Many perceived “emergencies” in our daily life and work are not real emergencies. We treat them as emergencies due to our preference to finish and to focus on more positive items. I have run into many seemingly urgent and unexpected obstacles which I did not have a solution for at the time. In the past, I would attach myself to a problem and tirelessly force its resolution. I have had a good success rate – one can not argue with persistence! However, that persistence may come at a very high mental and physical expense. The solution is not about working hard, rather knowing the urgency of an issue and the degree we put our focus and energy into it immediately. Some call it working smart.
Now, if I run into seemingly urgent, unexpected obstacles which I do not have a solution for, I ask myself, is it a real emergency? Can it wait an hour or two? If the answer is yes and I go back to the issue after a while, I either have a solution for it or somehow it has been resolved (consider user error, network outage …).
The bird in the poem below can be you or I in some aspect of our life. Sometimes by just sitting idle, observing and assessing our situation we can be more effective; otherwise, sometimes our exhaustion may force us to be quiet and idle waiting for resolution of our perceived emergency.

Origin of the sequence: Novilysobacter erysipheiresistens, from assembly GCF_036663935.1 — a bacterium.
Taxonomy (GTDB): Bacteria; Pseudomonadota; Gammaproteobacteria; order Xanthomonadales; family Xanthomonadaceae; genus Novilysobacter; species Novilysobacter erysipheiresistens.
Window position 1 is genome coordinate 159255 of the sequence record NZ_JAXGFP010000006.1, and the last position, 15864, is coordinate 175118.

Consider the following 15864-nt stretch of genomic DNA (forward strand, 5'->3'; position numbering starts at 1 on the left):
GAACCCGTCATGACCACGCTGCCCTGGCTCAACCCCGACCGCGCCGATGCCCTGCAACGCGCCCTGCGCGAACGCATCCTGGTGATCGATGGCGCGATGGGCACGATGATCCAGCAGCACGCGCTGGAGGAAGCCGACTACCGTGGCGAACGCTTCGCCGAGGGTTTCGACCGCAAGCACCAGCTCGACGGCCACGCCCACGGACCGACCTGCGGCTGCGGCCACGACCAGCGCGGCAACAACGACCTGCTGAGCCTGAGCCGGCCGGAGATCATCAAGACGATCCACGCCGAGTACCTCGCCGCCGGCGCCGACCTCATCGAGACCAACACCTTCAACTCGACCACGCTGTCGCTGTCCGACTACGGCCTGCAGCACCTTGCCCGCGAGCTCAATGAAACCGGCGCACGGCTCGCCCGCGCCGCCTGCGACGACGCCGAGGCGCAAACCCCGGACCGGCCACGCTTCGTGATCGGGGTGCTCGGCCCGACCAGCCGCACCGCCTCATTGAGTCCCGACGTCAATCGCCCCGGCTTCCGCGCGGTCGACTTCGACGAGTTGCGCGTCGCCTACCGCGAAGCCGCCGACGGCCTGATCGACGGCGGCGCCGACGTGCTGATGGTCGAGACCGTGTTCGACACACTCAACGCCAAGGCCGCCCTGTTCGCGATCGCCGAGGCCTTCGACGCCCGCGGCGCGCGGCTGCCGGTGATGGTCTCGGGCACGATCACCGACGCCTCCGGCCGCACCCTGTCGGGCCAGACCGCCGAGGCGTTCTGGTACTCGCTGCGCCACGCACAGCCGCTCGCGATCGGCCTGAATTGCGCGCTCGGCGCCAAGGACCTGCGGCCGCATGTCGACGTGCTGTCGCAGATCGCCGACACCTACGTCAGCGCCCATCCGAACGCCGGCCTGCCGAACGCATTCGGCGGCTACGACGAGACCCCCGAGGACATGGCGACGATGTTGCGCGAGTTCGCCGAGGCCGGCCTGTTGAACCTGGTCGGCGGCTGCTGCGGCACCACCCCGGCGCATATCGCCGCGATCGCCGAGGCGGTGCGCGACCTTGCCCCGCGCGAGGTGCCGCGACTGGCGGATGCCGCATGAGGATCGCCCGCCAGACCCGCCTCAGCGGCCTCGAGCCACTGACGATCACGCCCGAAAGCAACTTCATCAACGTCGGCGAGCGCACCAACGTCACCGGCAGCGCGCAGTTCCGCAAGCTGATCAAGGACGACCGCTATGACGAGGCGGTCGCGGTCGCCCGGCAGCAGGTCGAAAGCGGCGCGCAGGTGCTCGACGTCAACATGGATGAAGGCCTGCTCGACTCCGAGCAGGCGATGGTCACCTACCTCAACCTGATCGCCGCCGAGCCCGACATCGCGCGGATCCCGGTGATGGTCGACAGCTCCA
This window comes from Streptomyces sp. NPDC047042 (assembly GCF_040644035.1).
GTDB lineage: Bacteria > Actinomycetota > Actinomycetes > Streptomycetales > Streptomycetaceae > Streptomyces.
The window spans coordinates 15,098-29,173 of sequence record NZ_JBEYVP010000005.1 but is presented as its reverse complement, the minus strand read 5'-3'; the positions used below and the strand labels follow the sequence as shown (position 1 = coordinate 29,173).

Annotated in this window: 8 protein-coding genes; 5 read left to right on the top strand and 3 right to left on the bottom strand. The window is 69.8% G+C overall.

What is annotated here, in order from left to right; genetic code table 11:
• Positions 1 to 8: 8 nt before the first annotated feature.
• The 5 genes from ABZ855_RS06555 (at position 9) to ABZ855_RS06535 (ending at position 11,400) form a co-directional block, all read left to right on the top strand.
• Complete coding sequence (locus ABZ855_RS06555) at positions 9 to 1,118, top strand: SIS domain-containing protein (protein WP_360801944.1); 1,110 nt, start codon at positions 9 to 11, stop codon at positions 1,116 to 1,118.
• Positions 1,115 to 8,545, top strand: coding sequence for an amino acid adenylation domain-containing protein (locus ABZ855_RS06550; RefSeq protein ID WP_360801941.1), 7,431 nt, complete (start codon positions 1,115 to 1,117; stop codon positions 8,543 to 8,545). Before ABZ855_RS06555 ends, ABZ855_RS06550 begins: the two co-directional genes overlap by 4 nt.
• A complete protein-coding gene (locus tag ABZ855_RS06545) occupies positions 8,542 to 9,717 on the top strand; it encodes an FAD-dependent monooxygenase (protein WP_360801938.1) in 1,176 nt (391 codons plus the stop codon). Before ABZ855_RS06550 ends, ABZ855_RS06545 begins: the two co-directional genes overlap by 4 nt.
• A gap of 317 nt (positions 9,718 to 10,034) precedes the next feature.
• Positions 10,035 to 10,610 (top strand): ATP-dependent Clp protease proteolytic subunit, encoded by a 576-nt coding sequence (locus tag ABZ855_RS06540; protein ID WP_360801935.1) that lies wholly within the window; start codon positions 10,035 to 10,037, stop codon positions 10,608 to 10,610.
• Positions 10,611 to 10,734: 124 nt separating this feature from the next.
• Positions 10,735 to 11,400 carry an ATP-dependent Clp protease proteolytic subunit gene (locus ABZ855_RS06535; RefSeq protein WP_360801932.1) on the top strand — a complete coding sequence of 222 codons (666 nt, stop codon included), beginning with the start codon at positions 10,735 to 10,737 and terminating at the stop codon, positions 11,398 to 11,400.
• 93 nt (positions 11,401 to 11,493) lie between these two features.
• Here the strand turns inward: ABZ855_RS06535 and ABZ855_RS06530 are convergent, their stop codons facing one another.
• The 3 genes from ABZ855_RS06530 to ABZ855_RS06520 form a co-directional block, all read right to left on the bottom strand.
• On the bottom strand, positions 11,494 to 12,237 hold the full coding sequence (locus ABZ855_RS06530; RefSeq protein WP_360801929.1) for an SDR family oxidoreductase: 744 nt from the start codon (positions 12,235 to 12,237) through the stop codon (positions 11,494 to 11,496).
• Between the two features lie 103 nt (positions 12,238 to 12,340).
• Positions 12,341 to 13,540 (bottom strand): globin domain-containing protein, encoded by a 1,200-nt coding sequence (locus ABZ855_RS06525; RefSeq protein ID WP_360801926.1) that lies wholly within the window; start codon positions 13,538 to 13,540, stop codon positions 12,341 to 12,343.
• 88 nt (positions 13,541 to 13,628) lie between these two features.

Bird in the Glass House
Have you heard the story of the bird
who flew into a house with many large windows?
A scary new environment
with clear views of open skies.
Confined, tight spaces are not part of his nature.
A person chases him and makes gestures
toward a door.
Bird trusts no one.
He can get out of this situation by himself!
He musters all his energy to force his way out.
Bird tries and tries to fly through the glass.
Each try brings more pain to his small body.
Panicked and out of breath Bird keeps trying.
Exhausted and hopeless
Bird collapses on the floor.
Giving up hope, Bird accepts his perceived demise.
The stranger holds the bird gently in her hand
taking him through the door outside.
She lays Bird gently in a small tree.
After a while
Bird flies in the open skies again.
Did you realize Bird’s exhaustion and subsequent letting go
was the key to his freedom?
What part of your life is similar to this bird’s story?
Copyright . 2011 by Shervin Hojat